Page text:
After admiring the view from the Metropolitan Government Building this morning and being at Tokyo Tower, our tour of this huge city continued to the Imperial Palace and Sensoji Temple in Asakusa.
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Imperial Palace in Tokyo
One of the most important sights in Tokyo is the Imperial Palace, where the Japanese emperor resides. The palace is located on the former site of Edo Castle in what is now the Chiyoda district.
The most famous photo spot is the view of the Nijubashi Bridge with the palace in the background. The visit to the Imperial Palace in Tokyo was rather disappointing for us, because you can’t really see much of the huge terrain. Most of the palace is closed to the public. In principle, only the Ostgarten, formerly the site of the mighty castle of Edo, is accessible. Some parts of the inner palace grounds are only accessible on two days a year without prior notice: the Emperor’s birthday (23 December) and New Year’s Day (2 January).
Tokyo Central Station
From the Imperial Palace we walked to the main station, which was built on the model of the Amsterdam railway station and is today the starting point of almost all Shinkansen lines.
The Sensoji Temple in Asakusa
From here we drove with the really good but completely crowded metro to the district of Asakusa. The district is best known for the Sensoji Temple, Tokyo’s oldest and most important Buddhist temple. A small market street leads to the temple, at the beginning of which there is the Kaminari-mon entrance gate. The nearly 12 meter high gate is a very popular photo motif, especially because of its huge lampion. At the end of The Market Street is the Sensoji Temple.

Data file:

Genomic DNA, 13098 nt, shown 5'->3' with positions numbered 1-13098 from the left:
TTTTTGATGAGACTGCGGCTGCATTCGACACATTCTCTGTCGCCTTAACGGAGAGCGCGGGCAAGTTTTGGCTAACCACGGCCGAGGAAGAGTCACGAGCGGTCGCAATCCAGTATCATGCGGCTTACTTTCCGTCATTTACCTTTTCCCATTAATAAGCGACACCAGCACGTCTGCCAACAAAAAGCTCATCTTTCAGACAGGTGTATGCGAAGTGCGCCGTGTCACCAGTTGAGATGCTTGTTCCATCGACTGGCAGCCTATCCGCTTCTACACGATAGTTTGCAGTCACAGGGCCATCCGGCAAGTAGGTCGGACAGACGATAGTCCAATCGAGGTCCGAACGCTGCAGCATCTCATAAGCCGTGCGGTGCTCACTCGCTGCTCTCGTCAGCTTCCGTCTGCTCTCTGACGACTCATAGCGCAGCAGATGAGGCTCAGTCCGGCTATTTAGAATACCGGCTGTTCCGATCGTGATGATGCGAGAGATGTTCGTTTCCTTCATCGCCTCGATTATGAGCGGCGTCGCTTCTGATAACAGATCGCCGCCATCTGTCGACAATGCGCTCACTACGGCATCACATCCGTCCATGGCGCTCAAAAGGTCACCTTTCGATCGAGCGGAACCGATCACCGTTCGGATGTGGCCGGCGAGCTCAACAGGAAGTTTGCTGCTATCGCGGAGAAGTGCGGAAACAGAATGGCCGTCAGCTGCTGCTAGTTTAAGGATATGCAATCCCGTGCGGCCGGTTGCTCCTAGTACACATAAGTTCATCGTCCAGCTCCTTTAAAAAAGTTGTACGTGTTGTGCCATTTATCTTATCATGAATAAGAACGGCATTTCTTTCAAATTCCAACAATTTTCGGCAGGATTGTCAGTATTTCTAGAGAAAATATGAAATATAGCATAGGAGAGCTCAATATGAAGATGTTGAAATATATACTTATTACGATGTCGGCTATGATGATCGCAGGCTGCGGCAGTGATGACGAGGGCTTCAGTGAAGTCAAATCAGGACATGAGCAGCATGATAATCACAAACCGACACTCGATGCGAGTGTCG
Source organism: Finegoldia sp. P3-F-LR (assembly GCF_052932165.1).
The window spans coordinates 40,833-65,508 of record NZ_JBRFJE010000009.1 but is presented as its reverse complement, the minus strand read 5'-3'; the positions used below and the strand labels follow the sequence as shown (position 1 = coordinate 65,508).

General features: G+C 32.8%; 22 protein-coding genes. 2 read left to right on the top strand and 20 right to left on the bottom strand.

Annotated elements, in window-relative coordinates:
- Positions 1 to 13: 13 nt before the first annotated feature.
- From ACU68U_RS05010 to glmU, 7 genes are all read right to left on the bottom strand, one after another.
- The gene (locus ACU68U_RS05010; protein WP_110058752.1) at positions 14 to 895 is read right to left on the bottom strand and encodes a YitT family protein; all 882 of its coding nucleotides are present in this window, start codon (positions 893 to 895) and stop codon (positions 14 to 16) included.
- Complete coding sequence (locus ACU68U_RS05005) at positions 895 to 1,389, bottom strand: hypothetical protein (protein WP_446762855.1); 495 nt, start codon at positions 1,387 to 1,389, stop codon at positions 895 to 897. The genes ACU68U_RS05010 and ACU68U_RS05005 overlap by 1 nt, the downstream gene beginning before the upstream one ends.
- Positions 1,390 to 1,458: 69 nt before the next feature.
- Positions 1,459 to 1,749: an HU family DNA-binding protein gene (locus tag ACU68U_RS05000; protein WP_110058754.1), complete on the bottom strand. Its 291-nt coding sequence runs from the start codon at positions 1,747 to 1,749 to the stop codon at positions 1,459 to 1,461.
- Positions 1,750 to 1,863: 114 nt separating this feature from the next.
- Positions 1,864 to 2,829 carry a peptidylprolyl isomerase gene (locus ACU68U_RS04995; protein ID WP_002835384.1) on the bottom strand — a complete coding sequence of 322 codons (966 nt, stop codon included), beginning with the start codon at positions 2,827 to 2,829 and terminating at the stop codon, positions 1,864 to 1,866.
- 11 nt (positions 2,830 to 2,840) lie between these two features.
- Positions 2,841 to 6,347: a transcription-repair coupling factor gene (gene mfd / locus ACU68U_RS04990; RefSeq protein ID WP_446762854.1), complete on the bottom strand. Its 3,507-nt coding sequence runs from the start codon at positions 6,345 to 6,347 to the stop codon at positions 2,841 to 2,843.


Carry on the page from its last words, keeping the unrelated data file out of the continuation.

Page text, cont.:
From the Asakusa district you also have a good view of the Tokyo Skytree. At 634 metres, it is the tallest free-standing television tower in the world.
View from the Government Building at night
On the way back to our hotel we went back to the Metropolitan Government Building to see the skyline of this huge city at night.
Starbucks Global Icon City Mug of TokyoWe are collecting the Starbucks Mugs from the cities and islands we visit on our travels. Unfortunately, not every city that has a Starbucks store with an own mug. But if the city has an own mug we like to collect them as a souvenir. We only collect city mugs from the "Global Icon Series", which was released in 2008. You can see our complete collection here: Starbucks - Our collection of Mugs from the Global Icon Series
Tokyo has several Starbucks stores, but the cup of the Global Icon series is incredibly rare. These were probably only available in limited quantities at the US Naval Base. Luckily, we were able to buy one of these rare cups on eBay and are very happy about it 🙂
All travelogues from JapanAfter spending 4 days in Japan we can say, that we really liked Tokyo! The Japanese are incredibly polite and friendly and despite such a huge city there is no hectic rush. There's something to see on every corner, the city seems very modern and is nevertheless down-to-earth. Even the taxi drivers all wear suits and ties. In Tokyo we would have definitely wanted to spend a few more days.
» Tokyo – The Pandas & Sea Lions at Ueno Zoo
» Tokyo – Ameyoko Street & the district Shibuya
» Tokyo – Metropolitan Government Building & Tokyo Tower
» Tokyo – Imperial Palace & Sensoji Temple in Asakusa
» Arakurayama Sengen Park, Chureito Pagoda & Mount Fuji
» Shibazakura Festival – Beautiful flower carpet at Mount Fuji
» Tokyo – Shinjuku District & Hibiya Oktoberfest